When the ice age started to end and the glacial masses shrunk opening up route to the south people followed the animals populating north and south America

So yes in short the Indians are settlers here too and should be grateful that the British ended up with the land instead of the Spanish if the Spanish settled here there would be no land claims or name changes because there would be no Indians

Everyone should just get along and work together forget about the past and get on with now and the future

#125 Mike K.

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Posted 23 May 2013 - 10:21 AM

Kikadee, thanks for the info!

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#126 jonny

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Posted 23 May 2013 - 11:19 AM

Yes the evidence suggests that during the last ice age animals and humans congregated in Beringia which was and ice free refugium that extended from Siberia to Yukon
When the ice age started to end and the glacial masses shrunk opening up route to the south people followed the animals populating north and south America

So yes in short the Indians are settlers here too and should be grateful that the British ended up with the land instead of the Spanish if the Spanish settled here there would be no land claims or name changes because there would be no Indians

Everyone should just get along and work together forget about the past and get on with now and the future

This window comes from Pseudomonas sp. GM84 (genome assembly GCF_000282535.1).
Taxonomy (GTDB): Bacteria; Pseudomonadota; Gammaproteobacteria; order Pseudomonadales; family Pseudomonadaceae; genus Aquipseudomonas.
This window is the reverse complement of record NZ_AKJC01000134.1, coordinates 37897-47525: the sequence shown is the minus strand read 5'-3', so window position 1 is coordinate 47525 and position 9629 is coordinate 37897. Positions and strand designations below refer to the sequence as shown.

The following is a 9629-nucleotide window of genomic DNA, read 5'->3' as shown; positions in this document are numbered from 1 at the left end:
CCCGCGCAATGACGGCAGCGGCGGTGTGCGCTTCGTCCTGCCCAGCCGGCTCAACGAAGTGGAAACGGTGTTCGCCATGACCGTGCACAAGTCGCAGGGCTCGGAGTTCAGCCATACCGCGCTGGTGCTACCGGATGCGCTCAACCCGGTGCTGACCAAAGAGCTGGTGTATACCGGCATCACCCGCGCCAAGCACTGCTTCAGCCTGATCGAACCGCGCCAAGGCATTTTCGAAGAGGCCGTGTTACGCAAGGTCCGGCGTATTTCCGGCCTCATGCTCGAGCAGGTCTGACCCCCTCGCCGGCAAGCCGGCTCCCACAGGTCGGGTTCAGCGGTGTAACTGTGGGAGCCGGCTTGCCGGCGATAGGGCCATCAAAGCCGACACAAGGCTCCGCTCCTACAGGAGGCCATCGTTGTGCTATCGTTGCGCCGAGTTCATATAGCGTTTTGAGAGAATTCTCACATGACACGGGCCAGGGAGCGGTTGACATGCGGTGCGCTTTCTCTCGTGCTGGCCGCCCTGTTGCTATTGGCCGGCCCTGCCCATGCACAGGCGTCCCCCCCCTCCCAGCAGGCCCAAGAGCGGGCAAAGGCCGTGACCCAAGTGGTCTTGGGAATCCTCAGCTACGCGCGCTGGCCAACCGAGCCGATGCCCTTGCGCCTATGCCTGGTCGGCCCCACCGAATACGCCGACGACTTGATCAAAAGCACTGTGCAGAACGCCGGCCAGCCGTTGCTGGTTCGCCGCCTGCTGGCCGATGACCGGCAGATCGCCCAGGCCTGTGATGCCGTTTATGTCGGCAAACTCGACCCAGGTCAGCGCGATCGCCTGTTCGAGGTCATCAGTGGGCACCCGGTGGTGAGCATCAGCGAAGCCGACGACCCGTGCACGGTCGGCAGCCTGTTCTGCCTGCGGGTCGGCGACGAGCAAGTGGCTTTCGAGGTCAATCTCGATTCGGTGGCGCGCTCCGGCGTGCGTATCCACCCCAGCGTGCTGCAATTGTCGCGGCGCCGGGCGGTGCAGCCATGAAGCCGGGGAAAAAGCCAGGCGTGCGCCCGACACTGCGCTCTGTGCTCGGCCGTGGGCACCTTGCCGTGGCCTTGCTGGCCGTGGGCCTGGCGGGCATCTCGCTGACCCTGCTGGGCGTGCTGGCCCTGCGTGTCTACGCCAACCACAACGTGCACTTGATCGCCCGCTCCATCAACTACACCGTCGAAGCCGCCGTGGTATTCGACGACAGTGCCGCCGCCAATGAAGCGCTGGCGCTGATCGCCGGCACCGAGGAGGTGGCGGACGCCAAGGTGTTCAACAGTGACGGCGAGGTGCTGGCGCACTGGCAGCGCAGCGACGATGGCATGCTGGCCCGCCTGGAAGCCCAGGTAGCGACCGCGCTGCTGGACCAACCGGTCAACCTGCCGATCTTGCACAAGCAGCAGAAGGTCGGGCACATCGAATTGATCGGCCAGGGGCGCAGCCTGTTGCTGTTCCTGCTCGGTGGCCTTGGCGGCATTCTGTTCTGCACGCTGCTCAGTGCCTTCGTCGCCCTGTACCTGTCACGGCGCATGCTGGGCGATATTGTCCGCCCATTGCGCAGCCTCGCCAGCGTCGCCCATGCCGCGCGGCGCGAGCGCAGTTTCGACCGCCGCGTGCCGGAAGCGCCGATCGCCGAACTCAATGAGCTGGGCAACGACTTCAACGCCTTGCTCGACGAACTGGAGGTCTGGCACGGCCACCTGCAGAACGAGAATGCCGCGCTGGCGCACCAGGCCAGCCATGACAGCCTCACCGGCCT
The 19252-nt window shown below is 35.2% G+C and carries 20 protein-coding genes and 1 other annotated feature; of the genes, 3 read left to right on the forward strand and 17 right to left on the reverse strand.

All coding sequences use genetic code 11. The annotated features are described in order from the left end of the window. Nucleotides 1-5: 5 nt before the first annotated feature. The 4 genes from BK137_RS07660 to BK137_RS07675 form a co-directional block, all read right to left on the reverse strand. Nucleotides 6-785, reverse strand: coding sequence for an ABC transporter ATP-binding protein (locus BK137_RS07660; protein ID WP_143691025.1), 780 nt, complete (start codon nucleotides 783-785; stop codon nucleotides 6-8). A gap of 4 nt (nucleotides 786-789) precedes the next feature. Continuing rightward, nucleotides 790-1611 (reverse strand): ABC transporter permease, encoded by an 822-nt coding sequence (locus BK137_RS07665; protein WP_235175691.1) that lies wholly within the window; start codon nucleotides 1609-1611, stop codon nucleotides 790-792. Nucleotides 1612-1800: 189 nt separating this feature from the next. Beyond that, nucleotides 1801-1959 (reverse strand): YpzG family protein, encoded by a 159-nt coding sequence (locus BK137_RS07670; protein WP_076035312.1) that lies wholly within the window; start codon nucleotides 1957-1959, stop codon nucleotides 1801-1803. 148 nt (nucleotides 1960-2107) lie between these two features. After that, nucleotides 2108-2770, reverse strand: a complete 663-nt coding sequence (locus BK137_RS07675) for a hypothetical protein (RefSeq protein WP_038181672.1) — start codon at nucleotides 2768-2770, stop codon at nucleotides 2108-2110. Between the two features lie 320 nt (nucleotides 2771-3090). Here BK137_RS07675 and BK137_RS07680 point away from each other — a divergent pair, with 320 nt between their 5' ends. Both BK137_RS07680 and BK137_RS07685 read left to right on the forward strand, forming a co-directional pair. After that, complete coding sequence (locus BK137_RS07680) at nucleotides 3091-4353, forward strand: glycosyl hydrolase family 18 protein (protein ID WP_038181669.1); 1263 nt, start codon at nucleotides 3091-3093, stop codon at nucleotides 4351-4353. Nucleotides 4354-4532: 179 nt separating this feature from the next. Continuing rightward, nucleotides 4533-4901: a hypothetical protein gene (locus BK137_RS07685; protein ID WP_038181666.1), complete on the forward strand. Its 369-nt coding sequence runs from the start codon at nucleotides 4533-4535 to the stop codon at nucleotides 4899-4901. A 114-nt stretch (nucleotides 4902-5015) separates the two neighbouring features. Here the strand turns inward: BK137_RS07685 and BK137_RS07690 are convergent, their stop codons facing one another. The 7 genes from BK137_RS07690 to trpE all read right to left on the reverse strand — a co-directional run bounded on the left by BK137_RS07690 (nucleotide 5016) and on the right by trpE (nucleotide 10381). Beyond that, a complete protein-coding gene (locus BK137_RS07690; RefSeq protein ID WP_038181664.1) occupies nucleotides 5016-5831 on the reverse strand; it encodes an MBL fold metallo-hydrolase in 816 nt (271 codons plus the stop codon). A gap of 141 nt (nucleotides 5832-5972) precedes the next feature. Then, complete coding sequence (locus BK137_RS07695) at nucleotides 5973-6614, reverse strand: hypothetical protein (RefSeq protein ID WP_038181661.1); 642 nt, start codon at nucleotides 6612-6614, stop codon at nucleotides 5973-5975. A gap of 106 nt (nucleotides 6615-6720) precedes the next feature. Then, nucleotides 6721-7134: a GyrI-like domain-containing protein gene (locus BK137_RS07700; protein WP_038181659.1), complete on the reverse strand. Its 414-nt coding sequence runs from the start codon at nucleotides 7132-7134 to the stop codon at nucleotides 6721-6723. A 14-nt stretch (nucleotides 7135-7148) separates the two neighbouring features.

Thanks for the info HB.

Yes, thankfully the English were not genocidal maniacs like the Spanish and even the Portugese were.

I wish as a society we could get past this "us vs them" stuff which is still so pervasive in aboriginal relations in this country.

#127 Kikadee

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Posted 23 May 2013 - 11:20 AM

Kikadee, thanks for the info!


You're welcome!

I've been an ethnohistorical researcher for a dozen years now, and it's nice to have a forum for sharing this information.

#128 dasmo

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Posted 23 May 2013 - 12:10 PM

So are we saying the diseased blanket trick wasn't genocidal but simply an accident? Or that the residential schools weren't cultural genocide? This is why I would rather not be referred to as "settler people". I shouldn't be connected to these actions.

#129 jonny

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Posted 23 May 2013 - 12:29 PM

So are we saying the diseased blanket trick wasn't genocidal but simply an accident? Or that the residential schools weren't cultural genocide? This is why I would rather not be referred to as "settler people". I shouldn't be connected to these actions.


^ These things weren't nice, that's for sure. Nobody's defending those actions, I just think we're pointing out that things weren't that horrible for aboriginals here in that we didn't actually wipe them away from existence on this planet, unlike some other colonizers.

#130 tedward

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Posted 23 May 2013 - 02:11 PM

This is why I would rather not be referred to as "settler people". I shouldn't be connected to these actions.